In “The Anarchist’s Tool Chest” I call out the thickness planer and the band saw as the two most useful pieces of machinery in a shop that is focused on furniture.
But as someone who builds lots of workbenches, I would be lost (or at least, quite fatigued) if I didn’t have a beefy, accurate and tuned-up drill press. Because of the way I build benches, the drill press is what makes everything come together quickly and precisely.
1. The mortises are too big for a typical mortiser. So I cut all the mortises with the drill press.
2. If the bench is a knockdown model, all the holes and counterbores have to be accurate to accept the bolts, nuts, washers and crossbolts.
3. Straight holes for 5/8” drawbores ensures there will be a lot fewer exit-wound explosions.
4. Mounting vises (especially those with crossbolts) is easy with a drill press. Holes have to be straight so vises don’t bind. Drill presses also make it easy to install a crochet. Drilling counterbores on a curved surface can be tricky with a brace.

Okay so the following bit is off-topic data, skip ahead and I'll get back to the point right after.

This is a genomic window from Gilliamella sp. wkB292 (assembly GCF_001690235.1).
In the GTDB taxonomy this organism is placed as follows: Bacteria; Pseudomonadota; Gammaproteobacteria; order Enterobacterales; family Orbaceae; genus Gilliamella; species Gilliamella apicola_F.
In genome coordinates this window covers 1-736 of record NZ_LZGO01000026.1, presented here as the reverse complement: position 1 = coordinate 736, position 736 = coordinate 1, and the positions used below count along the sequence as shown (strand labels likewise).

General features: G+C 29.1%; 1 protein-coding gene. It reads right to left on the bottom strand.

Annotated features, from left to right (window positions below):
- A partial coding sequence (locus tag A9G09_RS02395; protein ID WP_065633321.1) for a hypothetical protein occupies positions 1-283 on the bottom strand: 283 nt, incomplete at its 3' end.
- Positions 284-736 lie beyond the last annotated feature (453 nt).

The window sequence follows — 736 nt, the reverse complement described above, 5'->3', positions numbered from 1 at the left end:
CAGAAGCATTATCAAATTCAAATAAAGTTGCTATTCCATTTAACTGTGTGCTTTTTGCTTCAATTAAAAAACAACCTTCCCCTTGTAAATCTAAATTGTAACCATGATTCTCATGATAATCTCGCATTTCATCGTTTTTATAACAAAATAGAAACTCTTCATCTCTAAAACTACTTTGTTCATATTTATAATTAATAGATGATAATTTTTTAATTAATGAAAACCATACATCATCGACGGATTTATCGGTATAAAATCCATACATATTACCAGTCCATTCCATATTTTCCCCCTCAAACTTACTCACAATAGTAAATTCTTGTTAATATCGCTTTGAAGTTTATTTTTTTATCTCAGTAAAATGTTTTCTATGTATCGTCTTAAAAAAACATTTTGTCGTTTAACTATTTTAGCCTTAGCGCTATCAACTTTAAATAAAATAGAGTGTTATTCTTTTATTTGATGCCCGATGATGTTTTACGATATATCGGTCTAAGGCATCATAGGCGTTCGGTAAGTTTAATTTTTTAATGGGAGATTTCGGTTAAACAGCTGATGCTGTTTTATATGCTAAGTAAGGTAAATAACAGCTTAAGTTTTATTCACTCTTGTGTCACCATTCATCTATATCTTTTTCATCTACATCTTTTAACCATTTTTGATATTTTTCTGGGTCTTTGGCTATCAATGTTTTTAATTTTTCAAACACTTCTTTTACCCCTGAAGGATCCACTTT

5. Round dog holes are easy with a drill press and a big bit.
6. Holdfast holes are always better with a drill press. The more I use holdfasts, the more I understand this point. If your holdfast hole is even slightly off plumb, then the holdfast is likely to work in only about 180° of the possible orientations of its pad. This is also why a tight hole is better than a loose one. Both of these factors – plumb and tight – make it easy for the holdfast to wedge in the hole.
I don’t have a fancy drill press. Years ago I bought a Grizzly G7944 drill press, a 14” model with 12 speeds. The drill press is powerful enough for building benches (and for furniture, of course), but I long for an old Powermatic or something bigger that has a beefier depth stop (I am always bending my stop, or it loosens too easily).
The only modification I’ve made to my Grizzly is I added a large accessory table and fence, which makes drilling out mortises a snap.
Today I drilled out the first trench for the Benchcrafted Crisscross using some huge sawtooth Forstners in my drill press. Now I have to make the same trench in the leg of the assembled bench, which means I’m going to have to switch to a brace or (if I’m lucky) a corded drill.
— Christopher Schwarz